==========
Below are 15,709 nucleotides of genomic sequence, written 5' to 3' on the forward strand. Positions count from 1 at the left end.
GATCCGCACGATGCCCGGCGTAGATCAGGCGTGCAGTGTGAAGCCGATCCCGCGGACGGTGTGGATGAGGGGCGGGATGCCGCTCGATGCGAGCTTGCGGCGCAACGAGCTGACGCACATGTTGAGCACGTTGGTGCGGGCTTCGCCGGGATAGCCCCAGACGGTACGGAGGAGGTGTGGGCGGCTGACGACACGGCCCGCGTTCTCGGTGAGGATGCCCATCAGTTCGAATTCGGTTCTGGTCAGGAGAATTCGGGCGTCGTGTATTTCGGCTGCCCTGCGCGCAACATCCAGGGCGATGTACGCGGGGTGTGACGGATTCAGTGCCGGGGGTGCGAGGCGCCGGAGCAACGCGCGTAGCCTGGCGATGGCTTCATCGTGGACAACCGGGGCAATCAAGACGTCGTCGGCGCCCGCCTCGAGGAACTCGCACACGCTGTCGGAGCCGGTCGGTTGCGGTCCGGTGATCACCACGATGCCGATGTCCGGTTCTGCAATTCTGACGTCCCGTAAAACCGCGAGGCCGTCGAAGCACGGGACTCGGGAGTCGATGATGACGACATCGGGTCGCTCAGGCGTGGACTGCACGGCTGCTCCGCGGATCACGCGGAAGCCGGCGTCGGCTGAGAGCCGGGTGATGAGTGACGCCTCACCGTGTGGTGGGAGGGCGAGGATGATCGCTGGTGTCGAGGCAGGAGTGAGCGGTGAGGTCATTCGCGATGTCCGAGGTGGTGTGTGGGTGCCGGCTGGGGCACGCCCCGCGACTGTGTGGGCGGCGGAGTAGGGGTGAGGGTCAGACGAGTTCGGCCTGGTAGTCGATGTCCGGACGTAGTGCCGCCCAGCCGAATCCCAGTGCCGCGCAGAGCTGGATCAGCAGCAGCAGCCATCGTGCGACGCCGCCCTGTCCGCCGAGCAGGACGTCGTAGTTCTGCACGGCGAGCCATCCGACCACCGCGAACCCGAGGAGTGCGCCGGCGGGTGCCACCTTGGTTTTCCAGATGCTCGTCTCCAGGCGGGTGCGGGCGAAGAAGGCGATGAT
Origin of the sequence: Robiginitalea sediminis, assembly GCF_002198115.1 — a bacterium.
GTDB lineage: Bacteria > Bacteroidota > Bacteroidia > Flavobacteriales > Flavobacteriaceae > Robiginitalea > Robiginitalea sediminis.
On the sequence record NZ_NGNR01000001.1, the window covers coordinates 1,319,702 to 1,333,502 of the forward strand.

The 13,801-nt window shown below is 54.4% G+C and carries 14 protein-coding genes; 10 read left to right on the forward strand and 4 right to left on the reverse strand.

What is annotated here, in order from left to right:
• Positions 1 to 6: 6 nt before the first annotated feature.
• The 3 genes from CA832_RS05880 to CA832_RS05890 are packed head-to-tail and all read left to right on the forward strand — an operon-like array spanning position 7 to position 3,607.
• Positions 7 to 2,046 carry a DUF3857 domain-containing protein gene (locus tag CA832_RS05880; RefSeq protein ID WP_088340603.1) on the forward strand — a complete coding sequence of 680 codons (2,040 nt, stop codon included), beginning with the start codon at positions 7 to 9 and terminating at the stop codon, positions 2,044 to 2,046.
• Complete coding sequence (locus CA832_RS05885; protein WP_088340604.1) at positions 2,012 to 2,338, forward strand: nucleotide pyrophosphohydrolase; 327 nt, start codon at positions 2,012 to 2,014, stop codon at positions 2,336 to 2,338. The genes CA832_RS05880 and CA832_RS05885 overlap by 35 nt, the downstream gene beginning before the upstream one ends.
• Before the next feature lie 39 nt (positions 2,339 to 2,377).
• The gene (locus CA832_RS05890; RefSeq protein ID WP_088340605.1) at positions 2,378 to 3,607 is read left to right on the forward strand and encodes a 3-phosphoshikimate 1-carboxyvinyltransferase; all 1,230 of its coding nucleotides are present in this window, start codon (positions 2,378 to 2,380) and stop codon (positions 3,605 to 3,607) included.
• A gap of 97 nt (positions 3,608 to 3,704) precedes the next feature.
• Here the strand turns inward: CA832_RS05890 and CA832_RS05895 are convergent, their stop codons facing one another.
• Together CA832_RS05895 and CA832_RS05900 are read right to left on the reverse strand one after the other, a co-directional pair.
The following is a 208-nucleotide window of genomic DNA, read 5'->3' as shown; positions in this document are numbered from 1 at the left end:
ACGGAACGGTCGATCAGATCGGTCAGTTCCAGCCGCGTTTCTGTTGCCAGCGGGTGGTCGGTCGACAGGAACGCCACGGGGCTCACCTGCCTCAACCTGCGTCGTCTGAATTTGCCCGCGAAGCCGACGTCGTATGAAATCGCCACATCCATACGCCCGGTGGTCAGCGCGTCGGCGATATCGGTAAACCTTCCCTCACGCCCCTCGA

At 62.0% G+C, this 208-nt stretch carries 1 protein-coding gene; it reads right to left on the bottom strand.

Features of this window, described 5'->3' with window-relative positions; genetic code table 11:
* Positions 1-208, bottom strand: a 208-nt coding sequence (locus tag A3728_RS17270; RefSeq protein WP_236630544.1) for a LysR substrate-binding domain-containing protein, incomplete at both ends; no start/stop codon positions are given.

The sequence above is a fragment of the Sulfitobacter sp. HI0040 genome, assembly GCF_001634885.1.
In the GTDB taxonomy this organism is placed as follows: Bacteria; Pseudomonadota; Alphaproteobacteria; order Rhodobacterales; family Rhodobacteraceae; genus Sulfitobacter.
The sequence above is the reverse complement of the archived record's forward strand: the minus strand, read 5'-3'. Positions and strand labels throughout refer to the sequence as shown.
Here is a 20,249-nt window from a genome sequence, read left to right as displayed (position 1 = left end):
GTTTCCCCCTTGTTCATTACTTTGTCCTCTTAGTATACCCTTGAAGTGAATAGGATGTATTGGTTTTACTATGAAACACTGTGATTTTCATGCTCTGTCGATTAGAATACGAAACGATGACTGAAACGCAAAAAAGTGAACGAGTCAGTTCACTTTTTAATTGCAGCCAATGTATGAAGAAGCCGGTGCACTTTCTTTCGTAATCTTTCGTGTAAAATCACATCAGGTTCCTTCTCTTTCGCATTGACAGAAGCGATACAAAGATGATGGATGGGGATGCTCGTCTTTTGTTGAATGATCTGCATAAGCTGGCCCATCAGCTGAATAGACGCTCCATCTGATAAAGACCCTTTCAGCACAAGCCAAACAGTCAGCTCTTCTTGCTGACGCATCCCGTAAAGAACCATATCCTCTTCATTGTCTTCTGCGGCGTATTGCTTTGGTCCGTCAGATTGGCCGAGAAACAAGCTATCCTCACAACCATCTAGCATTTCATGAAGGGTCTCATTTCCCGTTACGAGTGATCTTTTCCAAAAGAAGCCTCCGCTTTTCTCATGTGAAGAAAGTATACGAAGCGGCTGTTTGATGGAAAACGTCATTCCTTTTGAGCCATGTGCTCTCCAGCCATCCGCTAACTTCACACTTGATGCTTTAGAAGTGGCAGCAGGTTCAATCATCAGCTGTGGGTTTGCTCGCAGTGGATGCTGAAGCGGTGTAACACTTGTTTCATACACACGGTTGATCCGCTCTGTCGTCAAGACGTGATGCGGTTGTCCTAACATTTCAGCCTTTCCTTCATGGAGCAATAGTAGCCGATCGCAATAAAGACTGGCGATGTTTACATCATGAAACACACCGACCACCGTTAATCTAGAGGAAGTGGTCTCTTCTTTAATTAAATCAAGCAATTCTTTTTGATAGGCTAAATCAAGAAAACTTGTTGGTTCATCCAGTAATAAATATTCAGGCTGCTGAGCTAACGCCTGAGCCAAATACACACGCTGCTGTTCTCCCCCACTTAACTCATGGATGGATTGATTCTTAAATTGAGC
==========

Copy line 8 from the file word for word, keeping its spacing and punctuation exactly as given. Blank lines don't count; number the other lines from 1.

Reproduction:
• Positions 1 to 6: 6 nt before the first annotated feature.